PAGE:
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TITLE
Clava Cairns
EXTERNAL ID
PC_JACKWATSON_003
PLACENAME
Clava
DISTRICT
Inverness
OLD COUNTY/PARISH
INVERNESS: Croy and Dalcross
PERIOD
2000s
CREATOR
Jack Watson
SOURCE
Jack Watson
ASSET ID
28798
KEYWORDS
Inverness-shire
Inverness
Culloden
Clava Cairn
cairn
Bronze Age
Balnuaran of Clava
ancient
Clava Cairns

This photograph contains an autumnal view of one of the Clava Cairns, located just east of Inverness near Culloden.

The site at Balnuaran of Clava comprises of two chambered cairns and a ring cairn, each surrounded by a stone circle. The site has given its name to two varieties of cairns found in and around the Inverness area (ring cairn and passage grave). It was originally thought that the site dates from the late-Neolithic but recent excavation work suggests they may be later, from the Bronze Age.

The passageways of the two burial cairns or passage-graves are aligned to the midwinter solstice, the day with the shortest period of daylight in the year. The kerb stones and the standing stones are also graded in size, becoming larger towards the southwest and the midwinter sunset. Excavations in 1828, 1857 and the 1950s revealed pieces of pottery and flint and cremated human bones. The site was obviously of great significance and was possibly reserved for people of high status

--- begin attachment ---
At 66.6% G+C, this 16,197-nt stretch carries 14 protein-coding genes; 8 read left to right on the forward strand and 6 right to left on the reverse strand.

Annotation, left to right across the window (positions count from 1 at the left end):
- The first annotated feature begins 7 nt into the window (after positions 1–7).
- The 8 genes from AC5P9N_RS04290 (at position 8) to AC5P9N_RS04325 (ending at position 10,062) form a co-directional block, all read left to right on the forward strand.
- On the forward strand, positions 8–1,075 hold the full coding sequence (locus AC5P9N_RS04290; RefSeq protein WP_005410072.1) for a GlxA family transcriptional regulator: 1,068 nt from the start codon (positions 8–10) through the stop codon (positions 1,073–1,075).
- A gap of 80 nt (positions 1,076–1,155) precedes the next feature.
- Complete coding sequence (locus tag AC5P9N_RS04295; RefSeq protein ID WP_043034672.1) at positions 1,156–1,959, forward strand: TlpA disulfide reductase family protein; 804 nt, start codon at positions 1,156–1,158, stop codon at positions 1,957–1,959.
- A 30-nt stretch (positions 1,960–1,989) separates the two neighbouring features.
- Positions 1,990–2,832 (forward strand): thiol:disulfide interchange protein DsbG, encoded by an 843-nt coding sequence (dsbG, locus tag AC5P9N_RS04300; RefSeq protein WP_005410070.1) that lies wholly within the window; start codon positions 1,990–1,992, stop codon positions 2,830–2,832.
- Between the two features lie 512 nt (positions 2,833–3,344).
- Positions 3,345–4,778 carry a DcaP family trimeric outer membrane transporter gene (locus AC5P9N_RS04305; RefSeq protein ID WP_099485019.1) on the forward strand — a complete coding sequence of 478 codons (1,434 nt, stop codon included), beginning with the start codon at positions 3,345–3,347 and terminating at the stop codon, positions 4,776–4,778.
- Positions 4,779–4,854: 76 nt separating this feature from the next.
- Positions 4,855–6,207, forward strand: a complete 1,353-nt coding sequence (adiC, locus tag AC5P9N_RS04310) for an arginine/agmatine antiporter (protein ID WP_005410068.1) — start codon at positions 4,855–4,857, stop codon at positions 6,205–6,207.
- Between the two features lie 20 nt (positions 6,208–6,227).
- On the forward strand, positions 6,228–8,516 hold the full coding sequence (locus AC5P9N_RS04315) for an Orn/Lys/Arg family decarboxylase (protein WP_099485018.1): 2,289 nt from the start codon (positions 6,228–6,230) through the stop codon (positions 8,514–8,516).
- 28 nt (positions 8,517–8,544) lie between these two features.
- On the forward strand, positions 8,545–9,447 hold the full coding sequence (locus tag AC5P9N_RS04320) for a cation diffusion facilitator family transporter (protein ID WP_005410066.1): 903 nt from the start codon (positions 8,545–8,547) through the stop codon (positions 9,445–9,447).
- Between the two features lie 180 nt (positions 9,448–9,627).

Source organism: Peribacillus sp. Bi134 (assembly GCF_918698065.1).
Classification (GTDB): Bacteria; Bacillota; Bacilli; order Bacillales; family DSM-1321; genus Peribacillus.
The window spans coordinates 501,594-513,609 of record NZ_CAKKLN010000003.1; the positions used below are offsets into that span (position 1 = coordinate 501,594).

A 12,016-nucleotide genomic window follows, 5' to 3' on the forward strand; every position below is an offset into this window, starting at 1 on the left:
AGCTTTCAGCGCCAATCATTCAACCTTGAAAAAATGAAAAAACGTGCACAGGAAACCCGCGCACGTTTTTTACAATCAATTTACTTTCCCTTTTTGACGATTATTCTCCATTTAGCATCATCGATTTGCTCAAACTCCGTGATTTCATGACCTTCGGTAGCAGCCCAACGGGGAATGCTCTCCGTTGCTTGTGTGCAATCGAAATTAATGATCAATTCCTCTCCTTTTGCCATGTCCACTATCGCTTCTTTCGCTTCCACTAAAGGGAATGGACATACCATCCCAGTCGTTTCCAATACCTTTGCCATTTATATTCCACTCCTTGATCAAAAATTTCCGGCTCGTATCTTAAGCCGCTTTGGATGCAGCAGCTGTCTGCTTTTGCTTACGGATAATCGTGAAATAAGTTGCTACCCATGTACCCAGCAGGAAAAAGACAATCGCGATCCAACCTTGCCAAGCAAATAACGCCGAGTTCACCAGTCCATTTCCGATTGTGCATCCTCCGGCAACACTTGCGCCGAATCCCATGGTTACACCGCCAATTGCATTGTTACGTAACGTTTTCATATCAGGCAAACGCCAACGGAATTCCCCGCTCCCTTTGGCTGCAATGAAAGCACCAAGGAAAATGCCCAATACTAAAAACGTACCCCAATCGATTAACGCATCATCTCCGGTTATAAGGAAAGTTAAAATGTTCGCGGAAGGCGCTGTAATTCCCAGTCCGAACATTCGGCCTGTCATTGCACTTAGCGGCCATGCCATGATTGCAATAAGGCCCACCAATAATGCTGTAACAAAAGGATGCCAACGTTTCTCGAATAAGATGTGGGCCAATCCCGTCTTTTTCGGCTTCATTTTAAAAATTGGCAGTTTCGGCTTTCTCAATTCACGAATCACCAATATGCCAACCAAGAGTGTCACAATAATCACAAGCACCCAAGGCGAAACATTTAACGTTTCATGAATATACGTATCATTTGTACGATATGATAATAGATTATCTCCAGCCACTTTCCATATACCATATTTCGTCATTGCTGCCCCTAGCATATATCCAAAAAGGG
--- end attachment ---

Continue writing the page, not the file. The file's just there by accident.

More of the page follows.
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Clava Cairns

INVERNESS: Croy and Dalcross

2000s

Inverness-shire; Inverness; Culloden; Clava Cairn; cairn; Bronze Age; Balnuaran of Clava; ancient

Jack Watson

Jack Watson Photography

This photograph contains an autumnal view of one of the Clava Cairns, located just east of Inverness near Culloden. <br /> <br /> The site at Balnuaran of Clava comprises of two chambered cairns and a ring cairn, each surrounded by a stone circle. The site has given its name to two varieties of cairns found in and around the Inverness area (ring cairn and passage grave). It was originally thought that the site dates from the late-Neolithic but recent excavation work suggests they may be later, from the Bronze Age. <br /> <br /> The passageways of the two burial cairns or passage-graves are aligned to the midwinter solstice, the day with the shortest period of daylight in the year. The kerb stones and the standing stones are also graded in size, becoming larger towards the southwest and the midwinter sunset. Excavations in 1828, 1857 and the 1950s revealed pieces of pottery and flint and cremated human bones. The site was obviously of great significance and was possibly reserved for people of high status